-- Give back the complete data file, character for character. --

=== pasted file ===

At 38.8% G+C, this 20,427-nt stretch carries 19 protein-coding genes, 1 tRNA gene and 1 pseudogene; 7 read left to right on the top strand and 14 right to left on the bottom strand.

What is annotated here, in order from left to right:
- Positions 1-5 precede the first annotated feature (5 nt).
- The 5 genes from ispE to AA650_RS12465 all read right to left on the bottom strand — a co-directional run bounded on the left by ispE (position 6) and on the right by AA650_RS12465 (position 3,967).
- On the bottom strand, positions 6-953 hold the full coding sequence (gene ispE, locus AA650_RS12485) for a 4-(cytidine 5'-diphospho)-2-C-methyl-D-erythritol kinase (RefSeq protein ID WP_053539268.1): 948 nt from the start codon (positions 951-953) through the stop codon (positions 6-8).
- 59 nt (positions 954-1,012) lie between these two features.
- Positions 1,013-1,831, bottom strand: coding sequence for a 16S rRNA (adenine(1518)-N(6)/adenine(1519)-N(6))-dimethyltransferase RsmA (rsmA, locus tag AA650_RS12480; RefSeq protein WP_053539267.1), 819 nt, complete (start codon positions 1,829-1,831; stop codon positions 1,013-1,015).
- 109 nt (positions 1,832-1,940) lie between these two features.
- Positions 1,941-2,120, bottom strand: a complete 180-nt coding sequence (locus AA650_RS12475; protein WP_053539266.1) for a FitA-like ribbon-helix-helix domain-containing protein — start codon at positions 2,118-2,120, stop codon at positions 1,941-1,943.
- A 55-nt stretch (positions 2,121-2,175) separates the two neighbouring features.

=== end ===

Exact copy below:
At 38.8% G+C, this 20,427-nt stretch carries 19 protein-coding genes, 1 tRNA gene and 1 pseudogene; 7 read left to right on the top strand and 14 right to left on the bottom strand.

What is annotated here, in order from left to right:
- Positions 1-5 precede the first annotated feature (5 nt).
- The 5 genes from ispE to AA650_RS12465 all read right to left on the bottom strand — a co-directional run bounded on the left by ispE (position 6) and on the right by AA650_RS12465 (position 3,967).
- On the bottom strand, positions 6-953 hold the full coding sequence (gene ispE, locus AA650_RS12485) for a 4-(cytidine 5'-diphospho)-2-C-methyl-D-erythritol kinase (RefSeq protein ID WP_053539268.1): 948 nt from the start codon (positions 951-953) through the stop codon (positions 6-8).
- 59 nt (positions 954-1,012) lie between these two features.
- Positions 1,013-1,831, bottom strand: coding sequence for a 16S rRNA (adenine(1518)-N(6)/adenine(1519)-N(6))-dimethyltransferase RsmA (rsmA, locus tag AA650_RS12480; RefSeq protein WP_053539267.1), 819 nt, complete (start codon positions 1,829-1,831; stop codon positions 1,013-1,015).
- 109 nt (positions 1,832-1,940) lie between these two features.
- Positions 1,941-2,120, bottom strand: a complete 180-nt coding sequence (locus AA650_RS12475; protein WP_053539266.1) for a FitA-like ribbon-helix-helix domain-containing protein — start codon at positions 2,118-2,120, stop codon at positions 1,941-1,943.
- A 55-nt stretch (positions 2,121-2,175) separates the two neighbouring features.